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Vote counting has begun in the initial phase of Egypt's historic elections. This is the first election since the overthrow of former president Hosni Mubarak.
Vote-counting began across Egypt on Tuesday, as the initial phase of the country's first elections since the overthrow of former president Hosni Mubarak reached its climax.
Election workers in Cairo and Alexandria began sifting through a bigger than expected number of ballots after a two-day vote on Monday and Tuesday that drew what is expected to be a healthy turnout.
The count attracted an excited crowd in the Zamalek district of Cairo.
Observers from political parties argued with security guards at the counting center, worried that they would not be allowed in to observe the count.
Tempers calmed after the observers were admitted to the count.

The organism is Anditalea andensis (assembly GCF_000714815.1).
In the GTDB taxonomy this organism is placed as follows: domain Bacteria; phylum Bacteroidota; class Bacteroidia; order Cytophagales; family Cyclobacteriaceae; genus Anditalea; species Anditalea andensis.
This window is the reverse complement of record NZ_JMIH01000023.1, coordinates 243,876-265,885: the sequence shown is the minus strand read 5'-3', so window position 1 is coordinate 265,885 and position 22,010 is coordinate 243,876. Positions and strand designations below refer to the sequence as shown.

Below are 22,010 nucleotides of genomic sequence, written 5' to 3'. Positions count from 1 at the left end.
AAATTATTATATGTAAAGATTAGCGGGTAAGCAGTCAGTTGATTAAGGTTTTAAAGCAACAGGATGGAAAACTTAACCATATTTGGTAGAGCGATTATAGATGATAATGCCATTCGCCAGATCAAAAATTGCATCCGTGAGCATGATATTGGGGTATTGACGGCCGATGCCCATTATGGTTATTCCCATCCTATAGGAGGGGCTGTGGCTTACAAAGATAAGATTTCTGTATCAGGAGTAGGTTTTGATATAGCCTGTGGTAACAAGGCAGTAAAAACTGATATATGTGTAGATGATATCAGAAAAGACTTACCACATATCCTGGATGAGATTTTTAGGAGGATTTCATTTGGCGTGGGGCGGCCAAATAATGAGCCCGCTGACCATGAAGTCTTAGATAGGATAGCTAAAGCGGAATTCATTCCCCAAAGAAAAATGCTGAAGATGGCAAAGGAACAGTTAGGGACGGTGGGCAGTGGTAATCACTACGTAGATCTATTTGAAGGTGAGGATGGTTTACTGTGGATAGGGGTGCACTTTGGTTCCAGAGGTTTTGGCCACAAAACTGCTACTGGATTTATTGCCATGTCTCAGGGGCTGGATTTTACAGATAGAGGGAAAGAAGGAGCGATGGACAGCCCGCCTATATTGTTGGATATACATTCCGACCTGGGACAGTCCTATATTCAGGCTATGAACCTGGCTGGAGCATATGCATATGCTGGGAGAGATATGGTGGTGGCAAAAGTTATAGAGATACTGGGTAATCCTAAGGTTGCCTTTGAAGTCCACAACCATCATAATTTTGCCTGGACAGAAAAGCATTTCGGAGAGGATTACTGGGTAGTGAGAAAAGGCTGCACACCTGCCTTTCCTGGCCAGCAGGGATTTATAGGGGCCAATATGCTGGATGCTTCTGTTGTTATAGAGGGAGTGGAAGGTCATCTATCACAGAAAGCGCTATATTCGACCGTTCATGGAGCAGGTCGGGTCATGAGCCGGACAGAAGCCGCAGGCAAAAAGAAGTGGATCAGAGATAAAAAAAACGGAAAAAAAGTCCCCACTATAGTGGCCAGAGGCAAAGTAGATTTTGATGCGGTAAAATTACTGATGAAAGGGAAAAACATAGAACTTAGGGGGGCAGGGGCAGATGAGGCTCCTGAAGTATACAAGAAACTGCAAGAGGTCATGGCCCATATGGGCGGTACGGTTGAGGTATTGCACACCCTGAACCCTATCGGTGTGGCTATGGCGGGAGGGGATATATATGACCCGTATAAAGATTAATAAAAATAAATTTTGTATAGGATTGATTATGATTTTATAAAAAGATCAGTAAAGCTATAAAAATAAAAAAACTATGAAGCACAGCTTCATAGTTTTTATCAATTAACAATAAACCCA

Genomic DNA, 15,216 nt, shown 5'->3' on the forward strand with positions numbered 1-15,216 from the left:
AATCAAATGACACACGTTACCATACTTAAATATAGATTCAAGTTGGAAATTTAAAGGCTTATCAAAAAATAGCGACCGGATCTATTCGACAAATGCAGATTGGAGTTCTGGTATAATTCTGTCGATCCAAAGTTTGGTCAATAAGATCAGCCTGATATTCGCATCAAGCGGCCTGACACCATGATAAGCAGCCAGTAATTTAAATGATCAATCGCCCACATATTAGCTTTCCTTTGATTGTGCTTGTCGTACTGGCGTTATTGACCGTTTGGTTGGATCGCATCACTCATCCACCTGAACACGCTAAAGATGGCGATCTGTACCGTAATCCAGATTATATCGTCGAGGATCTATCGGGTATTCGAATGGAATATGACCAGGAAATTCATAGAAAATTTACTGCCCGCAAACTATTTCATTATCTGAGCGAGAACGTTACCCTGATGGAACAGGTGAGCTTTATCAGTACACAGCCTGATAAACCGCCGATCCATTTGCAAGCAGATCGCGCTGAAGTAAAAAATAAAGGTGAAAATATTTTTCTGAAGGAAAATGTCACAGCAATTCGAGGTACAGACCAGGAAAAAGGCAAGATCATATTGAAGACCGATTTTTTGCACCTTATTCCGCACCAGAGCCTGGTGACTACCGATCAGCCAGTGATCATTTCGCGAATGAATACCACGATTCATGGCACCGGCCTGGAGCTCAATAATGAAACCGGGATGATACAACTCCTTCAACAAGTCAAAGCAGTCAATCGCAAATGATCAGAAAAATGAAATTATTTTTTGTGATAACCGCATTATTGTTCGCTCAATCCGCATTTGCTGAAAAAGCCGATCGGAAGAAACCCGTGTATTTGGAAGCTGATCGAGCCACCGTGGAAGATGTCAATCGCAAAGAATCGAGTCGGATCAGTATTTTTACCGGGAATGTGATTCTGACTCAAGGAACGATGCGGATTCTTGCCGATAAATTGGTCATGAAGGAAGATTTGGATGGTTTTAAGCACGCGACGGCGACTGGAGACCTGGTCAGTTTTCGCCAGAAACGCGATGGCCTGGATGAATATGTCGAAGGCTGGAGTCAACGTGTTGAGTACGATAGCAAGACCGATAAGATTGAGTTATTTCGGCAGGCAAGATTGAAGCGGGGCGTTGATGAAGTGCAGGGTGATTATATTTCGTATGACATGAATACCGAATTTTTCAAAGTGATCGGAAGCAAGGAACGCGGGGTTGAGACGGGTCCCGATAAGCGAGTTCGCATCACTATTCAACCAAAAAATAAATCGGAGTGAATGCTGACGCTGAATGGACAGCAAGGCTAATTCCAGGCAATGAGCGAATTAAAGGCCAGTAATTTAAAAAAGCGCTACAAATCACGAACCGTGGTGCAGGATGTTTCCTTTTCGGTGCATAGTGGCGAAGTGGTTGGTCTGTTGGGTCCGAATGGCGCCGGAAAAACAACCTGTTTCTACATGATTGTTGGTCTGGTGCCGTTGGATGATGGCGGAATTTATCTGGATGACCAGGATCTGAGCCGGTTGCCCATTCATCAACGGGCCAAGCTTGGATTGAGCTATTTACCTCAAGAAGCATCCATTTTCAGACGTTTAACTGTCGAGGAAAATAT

Monday and Tuesday's elections were largely peaceful, despite fears that violence responsible for the deaths of 42 people in the run-up to the poll would mar the electoral process.
Late on Tuesday, however, there was trouble in Cairo's Tahrir Square.
Unidentified youths hurled petrol bombs into the square, the center of a sit-in protests against Egypt's ruling military council.
It was unclear who threw the petrol bombs and what motivated them, but state television said the clash had involved street vendors.
Earlier, there were scuffles involving the street vendors in the square.